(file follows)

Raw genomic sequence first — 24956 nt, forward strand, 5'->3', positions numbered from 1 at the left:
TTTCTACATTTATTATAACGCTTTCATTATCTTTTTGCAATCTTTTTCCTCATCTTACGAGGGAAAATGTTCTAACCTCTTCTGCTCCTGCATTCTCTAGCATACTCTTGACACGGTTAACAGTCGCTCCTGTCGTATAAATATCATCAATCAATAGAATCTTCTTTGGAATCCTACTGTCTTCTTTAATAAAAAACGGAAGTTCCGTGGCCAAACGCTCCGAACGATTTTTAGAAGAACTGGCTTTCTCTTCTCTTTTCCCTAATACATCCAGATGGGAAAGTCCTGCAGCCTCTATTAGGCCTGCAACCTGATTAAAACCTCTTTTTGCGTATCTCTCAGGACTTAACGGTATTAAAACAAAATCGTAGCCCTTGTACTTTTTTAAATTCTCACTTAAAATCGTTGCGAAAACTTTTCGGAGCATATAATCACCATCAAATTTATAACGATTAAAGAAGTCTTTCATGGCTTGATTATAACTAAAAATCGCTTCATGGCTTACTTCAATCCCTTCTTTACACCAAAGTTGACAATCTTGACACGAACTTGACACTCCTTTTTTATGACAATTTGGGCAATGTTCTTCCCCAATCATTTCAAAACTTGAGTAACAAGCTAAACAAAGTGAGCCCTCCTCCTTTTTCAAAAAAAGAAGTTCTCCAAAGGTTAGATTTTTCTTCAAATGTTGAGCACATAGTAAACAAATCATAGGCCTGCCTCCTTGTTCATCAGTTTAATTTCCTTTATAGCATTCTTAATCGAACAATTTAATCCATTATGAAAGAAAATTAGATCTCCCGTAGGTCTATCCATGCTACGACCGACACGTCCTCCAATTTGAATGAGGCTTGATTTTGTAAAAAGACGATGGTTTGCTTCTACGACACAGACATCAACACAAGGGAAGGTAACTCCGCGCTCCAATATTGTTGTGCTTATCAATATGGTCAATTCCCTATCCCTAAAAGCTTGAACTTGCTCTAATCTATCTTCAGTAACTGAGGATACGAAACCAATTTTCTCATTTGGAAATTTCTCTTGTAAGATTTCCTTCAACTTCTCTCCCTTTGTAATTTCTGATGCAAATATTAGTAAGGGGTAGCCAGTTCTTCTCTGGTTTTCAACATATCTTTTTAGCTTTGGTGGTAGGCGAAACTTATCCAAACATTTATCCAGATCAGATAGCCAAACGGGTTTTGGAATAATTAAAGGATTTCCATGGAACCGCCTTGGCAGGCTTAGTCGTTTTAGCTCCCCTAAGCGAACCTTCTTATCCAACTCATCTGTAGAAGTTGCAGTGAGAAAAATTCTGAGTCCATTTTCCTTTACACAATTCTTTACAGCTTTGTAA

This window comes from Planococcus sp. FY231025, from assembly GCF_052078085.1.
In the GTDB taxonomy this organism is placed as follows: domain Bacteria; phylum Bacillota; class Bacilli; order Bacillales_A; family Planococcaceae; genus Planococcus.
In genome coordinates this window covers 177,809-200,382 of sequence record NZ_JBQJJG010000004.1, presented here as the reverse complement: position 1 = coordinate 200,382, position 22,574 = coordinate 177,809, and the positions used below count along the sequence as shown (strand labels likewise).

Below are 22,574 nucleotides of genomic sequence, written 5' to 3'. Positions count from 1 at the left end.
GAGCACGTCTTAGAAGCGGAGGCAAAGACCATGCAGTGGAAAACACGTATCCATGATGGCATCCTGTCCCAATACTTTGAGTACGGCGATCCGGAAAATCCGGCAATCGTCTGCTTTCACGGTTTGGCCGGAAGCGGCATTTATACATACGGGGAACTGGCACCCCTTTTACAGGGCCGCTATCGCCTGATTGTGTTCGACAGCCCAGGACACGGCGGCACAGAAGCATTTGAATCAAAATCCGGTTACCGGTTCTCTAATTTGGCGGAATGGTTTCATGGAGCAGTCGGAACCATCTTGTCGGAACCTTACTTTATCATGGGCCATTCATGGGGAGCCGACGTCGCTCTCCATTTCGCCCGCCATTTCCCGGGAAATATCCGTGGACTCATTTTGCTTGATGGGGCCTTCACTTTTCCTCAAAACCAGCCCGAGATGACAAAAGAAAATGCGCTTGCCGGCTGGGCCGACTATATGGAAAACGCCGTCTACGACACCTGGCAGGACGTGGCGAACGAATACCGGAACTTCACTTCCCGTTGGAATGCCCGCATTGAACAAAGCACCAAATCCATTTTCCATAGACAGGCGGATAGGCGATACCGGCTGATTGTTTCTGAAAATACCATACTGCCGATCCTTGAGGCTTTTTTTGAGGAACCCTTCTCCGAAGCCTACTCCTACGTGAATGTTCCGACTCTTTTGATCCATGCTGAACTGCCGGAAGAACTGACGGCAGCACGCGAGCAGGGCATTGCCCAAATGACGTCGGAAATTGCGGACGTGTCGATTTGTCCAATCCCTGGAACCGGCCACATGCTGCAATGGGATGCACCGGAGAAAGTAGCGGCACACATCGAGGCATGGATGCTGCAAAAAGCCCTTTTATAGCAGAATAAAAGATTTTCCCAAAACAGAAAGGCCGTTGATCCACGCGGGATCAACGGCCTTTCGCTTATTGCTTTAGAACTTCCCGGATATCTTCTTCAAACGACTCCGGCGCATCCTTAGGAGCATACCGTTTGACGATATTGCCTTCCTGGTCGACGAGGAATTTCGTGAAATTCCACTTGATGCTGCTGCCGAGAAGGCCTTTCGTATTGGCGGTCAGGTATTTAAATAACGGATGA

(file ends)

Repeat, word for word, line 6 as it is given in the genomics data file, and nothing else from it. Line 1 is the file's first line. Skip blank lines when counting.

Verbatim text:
Below are 22,574 nucleotides of genomic sequence, written 5' to 3'. Positions count from 1 at the left end.